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A Jake Lassiter Novel


Table of Contents

1. Loaded Dice

2. Concussion Zone

3. Cheekbones and Chic Bones

4. Am I Getting Warmer?

5. Guilty as Sin

6. A Perfect World

7. Tracks of the Monster

8. Like Father, Like Son

9. Siren's Song

10. Slippery When Wet

11. Fruit of the Earth

12. Memories

13. Water Wars

14. Road Kill

15. Ready to Wear

16. Desal

17. I Am a Man

18. Hell on Earth

19. I Hate Surprises

20. Her Lawyer and Her Lover

21. I Wanted Me

22. Chrissy, Chrissy, Chrissy

23. Javert and Finch

24. Flashbacks

25. Turning Out the Lights

26. Lead-Pipe Arteries

27. Bird Spit Soup

28. Playing the Sap

29. The Doomsday Rock

30. Body Language

31. Doomed Beauty

32. And When Chrissy's Bad...

33. Physician, Heal Thyself

34. The Defense Rests

35. Stolen Waters Are Sweet

36. Committed to the Truth

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We are each the sport of all that goes before us.


Loaded Dice

I was sitting at the end of the bar sipping single-malt Scotch—eighteen-year-old Glenmorangie at twelve bucks a shot—when I spotted the tall blond woman with the large green eyes and the small gray gun.

Not that I knew she had a gun. Not that I even saw her at first, even though she was five feet eleven barefoot, and at the moment was wearing black stiletto heels. According to the A-Form later filled out by a bored female cop, the tall blond woman wore three items of clothing that night, and the Charles Jourdan shoes were two of them. The third was a scooped-back, low-cut, black tank minidress. Nothing more. No rings, necklaces . . . or underwear. She did carry a beaded black Versace handbag, which apparently held the gun, until she pulled it out and . . .

But I'm getting ahead of myself. When she walked in, I was twirling a snifter, admiring the golden liquid inside, trying to catch the smoky scent that had the Yuppies all atwitter, and likewise trying to figure out why I wasn't home drinking beer, eating pizza, and watching ESPN, as is my custom. Life in the no-passing lane.

"Do you sense the reek of the peat?" Rusty MacLean asked me, while twirling his own glass. "Do the pepper and the heather transport you to the Highlands?"

At the moment we were five feet above sea level, two blocks from the ocean on South Beach, with palms swaying and a Jamaican steel band playing, so you'll pardon me if the outdoor club called Paranoia didn't feel like Inverness or the Isle of Skye. "Can we drink it now, or are you going to keep blowing smoke up my kilt?" I asked.

"Patience, Jake, patience. Did you clear your palette of the Royal Lochnagar?"

"Palette clear, throat dry. Can we drink it now?"

"Did you appreciate the Lochnagar's muscular, oaky flavor? The hint of sherry?"

"Okee? As in Okefenokee? As in swampy?"

Rusty gave me his exasperated, why-do-I-put-up-with-you look. "Jake, I'm trying to civilize you. I've been trying for years."

Rusty MacLean had been my teammate on the Dolphins about a thousand years ago. He was a flashy wide receiver with curly red hair flapping out of his helmet. A free spirit, the sports-writers called him. Undisciplined, the coaches said. Used to drive Shula crazy. Rusty loved to baby himself, nursing small injuries, sitting out Tuesday practices. It is a given in pro football that by midseason everyone is hurt. I've played—though not very well— with turf toe, a broken nose, and a separated shoulder, once all at the same time. Rusty, who had far more natural ability, could make a hangnail seem like a compound fracture.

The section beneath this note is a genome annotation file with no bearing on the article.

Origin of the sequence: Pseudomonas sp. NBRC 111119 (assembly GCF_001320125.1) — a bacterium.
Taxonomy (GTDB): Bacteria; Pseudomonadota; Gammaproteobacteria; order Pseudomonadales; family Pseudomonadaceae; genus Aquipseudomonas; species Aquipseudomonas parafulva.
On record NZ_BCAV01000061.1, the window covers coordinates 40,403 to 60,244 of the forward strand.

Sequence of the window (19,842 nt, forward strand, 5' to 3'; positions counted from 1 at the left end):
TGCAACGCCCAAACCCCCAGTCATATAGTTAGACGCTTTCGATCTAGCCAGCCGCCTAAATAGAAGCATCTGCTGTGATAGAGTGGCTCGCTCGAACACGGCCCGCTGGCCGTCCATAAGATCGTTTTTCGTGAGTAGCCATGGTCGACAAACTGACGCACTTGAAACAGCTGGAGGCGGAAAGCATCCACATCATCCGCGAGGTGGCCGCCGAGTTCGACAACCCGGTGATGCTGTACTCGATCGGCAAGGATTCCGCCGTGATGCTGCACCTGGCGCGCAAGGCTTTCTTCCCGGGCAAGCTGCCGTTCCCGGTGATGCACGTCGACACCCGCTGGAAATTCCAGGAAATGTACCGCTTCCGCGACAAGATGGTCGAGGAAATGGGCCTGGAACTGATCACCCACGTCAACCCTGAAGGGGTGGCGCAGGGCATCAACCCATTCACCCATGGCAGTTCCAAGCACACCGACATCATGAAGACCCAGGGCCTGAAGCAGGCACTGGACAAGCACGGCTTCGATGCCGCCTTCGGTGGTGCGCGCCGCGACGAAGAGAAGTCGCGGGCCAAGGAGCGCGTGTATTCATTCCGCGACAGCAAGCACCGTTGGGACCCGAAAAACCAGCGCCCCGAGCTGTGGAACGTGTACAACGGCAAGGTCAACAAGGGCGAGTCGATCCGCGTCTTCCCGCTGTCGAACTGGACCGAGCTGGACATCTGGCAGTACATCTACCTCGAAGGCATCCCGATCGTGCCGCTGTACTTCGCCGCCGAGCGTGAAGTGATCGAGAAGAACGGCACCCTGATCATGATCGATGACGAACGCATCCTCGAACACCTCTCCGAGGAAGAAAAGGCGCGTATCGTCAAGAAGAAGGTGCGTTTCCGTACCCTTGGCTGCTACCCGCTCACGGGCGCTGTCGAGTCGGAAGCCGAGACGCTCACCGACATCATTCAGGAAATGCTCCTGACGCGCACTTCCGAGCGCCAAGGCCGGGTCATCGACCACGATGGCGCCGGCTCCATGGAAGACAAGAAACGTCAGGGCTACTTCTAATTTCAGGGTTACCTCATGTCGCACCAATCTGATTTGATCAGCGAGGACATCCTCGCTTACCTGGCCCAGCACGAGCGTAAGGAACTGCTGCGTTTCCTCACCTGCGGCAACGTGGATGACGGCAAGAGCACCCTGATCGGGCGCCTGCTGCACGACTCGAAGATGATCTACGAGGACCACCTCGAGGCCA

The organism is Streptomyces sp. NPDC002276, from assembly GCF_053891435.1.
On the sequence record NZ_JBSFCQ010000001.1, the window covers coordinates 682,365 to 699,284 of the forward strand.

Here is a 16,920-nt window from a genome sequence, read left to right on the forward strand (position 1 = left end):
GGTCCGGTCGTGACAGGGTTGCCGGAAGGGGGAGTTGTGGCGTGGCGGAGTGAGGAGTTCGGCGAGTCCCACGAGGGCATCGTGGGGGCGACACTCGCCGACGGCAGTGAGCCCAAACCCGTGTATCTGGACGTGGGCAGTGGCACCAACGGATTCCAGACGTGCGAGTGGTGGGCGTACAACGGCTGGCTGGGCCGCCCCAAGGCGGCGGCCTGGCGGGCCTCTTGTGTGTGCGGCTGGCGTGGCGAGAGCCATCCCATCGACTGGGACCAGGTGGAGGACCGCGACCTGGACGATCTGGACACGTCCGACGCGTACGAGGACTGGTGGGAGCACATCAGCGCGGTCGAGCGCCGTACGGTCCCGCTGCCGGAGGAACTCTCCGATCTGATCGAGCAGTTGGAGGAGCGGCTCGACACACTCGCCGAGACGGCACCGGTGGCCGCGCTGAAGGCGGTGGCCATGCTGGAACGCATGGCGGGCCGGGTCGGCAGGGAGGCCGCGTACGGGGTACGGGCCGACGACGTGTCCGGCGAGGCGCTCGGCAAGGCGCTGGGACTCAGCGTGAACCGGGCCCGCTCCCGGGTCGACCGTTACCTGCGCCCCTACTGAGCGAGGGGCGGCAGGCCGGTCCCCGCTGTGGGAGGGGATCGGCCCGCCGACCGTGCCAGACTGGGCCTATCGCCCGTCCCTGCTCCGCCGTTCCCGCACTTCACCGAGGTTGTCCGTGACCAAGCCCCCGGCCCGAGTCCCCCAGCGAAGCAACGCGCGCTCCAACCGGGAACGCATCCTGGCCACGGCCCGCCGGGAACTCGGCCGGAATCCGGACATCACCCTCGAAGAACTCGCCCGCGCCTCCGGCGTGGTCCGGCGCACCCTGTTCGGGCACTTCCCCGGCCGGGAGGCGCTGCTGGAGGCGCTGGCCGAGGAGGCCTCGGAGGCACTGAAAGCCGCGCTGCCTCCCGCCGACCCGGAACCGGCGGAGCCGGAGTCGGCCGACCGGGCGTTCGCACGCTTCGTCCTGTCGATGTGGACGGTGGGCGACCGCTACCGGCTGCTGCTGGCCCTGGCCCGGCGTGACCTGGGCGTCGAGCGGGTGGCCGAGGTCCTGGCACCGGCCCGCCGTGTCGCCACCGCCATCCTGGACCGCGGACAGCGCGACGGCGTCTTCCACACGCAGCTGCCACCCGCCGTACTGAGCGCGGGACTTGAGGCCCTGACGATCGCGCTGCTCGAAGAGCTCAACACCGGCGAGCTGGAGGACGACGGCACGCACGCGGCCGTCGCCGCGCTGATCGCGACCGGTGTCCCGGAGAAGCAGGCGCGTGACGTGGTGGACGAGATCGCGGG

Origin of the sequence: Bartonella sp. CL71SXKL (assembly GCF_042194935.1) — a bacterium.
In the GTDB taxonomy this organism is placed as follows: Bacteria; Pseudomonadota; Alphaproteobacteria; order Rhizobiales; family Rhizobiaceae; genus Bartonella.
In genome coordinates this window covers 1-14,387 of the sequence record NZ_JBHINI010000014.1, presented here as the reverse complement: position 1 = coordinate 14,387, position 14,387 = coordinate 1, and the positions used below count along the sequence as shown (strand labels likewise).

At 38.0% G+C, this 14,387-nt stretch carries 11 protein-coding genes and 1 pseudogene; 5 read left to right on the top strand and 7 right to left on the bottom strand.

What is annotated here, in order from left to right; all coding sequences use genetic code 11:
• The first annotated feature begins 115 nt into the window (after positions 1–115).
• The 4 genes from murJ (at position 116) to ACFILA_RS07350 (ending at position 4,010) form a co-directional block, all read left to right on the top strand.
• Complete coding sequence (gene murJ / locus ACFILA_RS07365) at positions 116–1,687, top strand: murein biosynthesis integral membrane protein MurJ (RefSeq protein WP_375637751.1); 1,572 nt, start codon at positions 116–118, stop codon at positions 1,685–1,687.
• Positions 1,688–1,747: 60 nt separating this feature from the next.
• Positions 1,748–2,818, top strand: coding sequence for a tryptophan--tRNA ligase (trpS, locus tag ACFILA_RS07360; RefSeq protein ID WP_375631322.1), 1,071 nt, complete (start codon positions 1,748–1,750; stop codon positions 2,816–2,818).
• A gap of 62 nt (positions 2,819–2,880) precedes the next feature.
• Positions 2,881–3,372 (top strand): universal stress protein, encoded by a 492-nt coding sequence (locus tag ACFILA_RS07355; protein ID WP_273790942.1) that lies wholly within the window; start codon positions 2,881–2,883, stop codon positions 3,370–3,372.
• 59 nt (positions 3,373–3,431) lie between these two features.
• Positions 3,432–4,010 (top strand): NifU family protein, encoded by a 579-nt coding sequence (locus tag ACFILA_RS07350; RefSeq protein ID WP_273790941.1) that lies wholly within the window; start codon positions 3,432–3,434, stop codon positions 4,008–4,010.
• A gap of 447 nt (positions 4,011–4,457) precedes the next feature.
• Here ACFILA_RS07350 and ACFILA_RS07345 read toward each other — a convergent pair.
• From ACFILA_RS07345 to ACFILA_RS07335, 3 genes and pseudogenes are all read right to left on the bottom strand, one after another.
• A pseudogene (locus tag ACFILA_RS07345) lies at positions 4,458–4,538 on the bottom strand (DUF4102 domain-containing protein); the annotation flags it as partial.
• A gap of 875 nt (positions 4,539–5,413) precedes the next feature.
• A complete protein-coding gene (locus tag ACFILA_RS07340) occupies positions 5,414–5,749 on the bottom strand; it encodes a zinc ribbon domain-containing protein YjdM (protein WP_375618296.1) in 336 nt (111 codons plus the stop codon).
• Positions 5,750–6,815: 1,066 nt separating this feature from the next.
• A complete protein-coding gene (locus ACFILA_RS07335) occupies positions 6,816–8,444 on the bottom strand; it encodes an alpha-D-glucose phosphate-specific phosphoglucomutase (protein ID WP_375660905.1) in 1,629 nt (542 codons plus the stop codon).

Rusty MacLean raised his glass and said something that sounded like "Slanjeh. To your health, old buddy."

I hoisted my glass. "Fuel in your bagpipes."

He sipped at his Glenmorangie, while I swilled mine, letting it warm my throat. Damn good, but I wouldn't admit it. No need to spoil my image as a throwback and relentlessly uncool, unhip, and out of it. I am so far behind the trends that sometimes I'm back in fashion, just like the Art Deco buildings in the very neighborhood where we now sat, drinking and swapping lies. I wore faded jeans, a T-shirt from a Key West oyster bar advising patrons to EAT 'EM RAW, and a nylon Penn State windbreaker. I thought I was underdressed until I saw a skinny guy in black silk pants, no shirt, and an open leather vest that couldn't hide his navel ring. Or his nipple ring. Rusty wore a black T-shirt under a double-breasted Armani suit, his hair tied back in a ponytail.

He savored his drink, eyes closed, a beatific smile on his face. "Mmmm," he purred. "I've screwed girls younger than this Scotch."

"And you're trying to civilize me?"

Rusty was signaling the bartender, pointing to another bottle of the single-malt stuff. We were going in some sort of ritualized order, from Lowlands to Highlands to islands, and The Glenlivet was next. "Not Glenlivet," Rusty had instructed me, "The Glenlivet."

"I know. Like the Eiffel Tower, The Donald, The Coach."

"Robust with a long finish," Rusty said as the bartender poured the liquid gold into fresh snifters. "The marriage of power and finesse."

A waitress slinked by, offering canapés from a silver tray, smoked salmon curled around cream cheese, caviar on tiny crackers. A long way from the trailer park in Key Largo. I remembered a tavern song my father used to warble after he'd had a few, none of them sips of single-malt Scotch aged in oak casks.

Rye whiskey, rye whiskey,

Rye whiskey, I cry.

If I can't get rye whiskey,

I surely will die.

Funny thinking about my father at that moment, a knife plunged into his heart, dying on a saloon floor.

I watched her approach the bar, not from some sixth sense that trouble was brewing, though in my experience, tall blondes are trouble indeed. I watched because Rusty MacLean, using the peripheral vision that had always let him know where the safety was lurking, had just gestured in her

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